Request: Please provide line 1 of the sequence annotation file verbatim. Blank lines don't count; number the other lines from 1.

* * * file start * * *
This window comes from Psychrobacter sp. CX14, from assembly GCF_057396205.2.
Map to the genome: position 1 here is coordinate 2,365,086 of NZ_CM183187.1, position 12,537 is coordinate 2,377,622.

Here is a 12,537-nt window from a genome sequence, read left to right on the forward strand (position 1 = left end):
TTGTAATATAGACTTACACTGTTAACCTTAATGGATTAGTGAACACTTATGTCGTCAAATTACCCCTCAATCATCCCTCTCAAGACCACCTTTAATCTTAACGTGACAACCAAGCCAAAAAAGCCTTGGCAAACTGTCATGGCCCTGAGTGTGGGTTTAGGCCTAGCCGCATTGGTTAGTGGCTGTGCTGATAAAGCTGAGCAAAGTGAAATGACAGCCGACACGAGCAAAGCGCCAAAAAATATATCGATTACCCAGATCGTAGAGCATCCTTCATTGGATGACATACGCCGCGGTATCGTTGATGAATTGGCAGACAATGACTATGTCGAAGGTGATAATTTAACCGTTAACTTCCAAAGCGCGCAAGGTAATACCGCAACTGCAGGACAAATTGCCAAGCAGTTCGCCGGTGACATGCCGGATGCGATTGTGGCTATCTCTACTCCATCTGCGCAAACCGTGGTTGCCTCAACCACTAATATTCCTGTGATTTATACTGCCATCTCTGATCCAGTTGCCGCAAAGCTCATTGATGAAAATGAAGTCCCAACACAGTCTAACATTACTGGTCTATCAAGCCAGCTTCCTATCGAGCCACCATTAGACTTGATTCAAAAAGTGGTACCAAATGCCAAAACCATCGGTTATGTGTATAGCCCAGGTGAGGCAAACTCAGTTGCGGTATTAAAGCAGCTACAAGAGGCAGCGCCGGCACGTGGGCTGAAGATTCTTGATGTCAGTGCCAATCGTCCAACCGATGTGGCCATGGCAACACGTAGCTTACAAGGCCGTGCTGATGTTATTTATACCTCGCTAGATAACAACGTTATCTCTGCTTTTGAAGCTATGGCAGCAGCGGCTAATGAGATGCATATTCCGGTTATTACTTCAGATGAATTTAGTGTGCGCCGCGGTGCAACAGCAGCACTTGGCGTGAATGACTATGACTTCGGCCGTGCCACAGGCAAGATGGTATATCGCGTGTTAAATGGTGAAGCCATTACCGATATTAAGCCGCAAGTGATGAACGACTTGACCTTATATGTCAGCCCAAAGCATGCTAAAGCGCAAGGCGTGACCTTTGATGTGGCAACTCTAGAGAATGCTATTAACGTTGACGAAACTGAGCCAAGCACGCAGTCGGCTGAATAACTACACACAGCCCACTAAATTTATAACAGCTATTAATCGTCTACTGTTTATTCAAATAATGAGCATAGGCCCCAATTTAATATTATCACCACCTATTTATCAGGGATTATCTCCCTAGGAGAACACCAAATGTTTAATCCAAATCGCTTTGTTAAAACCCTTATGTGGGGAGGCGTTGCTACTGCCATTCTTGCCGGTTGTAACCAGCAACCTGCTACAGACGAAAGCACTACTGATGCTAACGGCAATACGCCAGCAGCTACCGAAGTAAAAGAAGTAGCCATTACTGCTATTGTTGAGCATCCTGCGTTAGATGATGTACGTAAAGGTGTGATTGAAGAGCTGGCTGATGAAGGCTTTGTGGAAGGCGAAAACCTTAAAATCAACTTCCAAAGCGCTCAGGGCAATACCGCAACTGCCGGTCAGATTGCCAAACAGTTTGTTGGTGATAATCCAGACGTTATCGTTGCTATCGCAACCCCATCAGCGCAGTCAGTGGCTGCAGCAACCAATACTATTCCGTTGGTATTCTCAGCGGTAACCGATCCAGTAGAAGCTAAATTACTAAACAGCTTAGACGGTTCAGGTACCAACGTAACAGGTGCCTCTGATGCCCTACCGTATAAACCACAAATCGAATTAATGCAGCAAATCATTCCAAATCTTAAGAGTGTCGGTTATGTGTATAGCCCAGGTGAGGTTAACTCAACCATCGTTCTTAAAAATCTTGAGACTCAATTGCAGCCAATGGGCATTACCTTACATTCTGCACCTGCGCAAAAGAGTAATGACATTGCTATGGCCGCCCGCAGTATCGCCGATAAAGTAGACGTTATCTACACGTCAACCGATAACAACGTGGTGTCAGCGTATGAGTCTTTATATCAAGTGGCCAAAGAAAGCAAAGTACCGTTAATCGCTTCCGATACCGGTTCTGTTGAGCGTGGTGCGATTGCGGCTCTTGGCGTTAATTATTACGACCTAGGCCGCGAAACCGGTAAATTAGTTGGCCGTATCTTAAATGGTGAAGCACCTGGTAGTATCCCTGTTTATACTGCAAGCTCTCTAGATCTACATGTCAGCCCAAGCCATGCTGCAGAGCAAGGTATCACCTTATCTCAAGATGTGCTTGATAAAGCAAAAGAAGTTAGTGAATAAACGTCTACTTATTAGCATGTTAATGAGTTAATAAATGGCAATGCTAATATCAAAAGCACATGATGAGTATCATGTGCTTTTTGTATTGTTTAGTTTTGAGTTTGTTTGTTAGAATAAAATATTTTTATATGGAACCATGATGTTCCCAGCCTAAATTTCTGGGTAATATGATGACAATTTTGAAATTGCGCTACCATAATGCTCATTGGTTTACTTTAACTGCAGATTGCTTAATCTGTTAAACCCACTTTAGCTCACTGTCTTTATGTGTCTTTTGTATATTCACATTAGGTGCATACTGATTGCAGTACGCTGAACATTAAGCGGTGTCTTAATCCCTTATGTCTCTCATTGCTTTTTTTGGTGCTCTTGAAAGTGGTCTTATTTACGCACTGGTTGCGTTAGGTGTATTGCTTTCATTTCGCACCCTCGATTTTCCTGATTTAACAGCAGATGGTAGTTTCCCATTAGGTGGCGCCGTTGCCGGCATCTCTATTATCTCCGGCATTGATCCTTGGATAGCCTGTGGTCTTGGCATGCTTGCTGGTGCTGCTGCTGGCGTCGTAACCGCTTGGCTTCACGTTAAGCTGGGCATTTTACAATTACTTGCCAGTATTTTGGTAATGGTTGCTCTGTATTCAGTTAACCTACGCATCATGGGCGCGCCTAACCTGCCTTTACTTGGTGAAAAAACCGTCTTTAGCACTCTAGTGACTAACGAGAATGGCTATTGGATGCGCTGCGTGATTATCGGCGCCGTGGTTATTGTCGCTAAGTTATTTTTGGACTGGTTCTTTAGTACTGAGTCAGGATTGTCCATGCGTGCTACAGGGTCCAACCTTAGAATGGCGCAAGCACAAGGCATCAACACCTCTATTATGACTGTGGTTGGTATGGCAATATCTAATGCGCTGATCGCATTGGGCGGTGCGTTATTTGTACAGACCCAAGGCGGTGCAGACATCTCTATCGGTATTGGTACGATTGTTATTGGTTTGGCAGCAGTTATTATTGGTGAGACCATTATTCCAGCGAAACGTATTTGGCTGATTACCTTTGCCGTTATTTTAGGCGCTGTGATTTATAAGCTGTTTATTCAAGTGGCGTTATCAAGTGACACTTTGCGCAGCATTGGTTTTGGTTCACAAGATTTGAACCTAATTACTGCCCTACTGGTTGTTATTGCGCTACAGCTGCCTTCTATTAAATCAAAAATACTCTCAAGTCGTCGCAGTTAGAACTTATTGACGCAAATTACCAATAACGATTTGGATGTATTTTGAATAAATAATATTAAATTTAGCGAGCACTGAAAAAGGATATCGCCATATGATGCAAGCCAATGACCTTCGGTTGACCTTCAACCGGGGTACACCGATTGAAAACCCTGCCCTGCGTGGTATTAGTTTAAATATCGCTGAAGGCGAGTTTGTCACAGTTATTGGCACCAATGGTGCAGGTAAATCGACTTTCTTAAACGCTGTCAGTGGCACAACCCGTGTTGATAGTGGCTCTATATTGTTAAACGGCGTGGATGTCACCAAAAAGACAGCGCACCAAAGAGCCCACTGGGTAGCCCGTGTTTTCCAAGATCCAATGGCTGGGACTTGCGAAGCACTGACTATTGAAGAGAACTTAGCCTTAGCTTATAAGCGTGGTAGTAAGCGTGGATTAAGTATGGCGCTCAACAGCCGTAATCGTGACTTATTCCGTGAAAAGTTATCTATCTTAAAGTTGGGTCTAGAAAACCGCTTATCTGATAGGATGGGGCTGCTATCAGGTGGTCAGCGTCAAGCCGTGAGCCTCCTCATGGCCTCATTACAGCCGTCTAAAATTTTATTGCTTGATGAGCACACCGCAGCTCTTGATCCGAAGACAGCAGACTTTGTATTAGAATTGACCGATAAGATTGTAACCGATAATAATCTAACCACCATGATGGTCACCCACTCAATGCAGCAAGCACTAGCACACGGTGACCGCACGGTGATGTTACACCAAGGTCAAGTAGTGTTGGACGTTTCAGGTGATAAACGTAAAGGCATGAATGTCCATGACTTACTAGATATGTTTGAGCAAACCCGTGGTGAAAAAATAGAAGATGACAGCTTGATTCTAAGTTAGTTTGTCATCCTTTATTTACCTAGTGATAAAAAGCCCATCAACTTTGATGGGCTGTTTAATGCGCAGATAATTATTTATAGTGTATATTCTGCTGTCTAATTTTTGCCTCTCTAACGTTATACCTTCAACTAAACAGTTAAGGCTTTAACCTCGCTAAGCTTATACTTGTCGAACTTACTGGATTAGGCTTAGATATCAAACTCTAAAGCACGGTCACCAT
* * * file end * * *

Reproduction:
This window comes from Psychrobacter sp. CX14, from assembly GCF_057396205.2.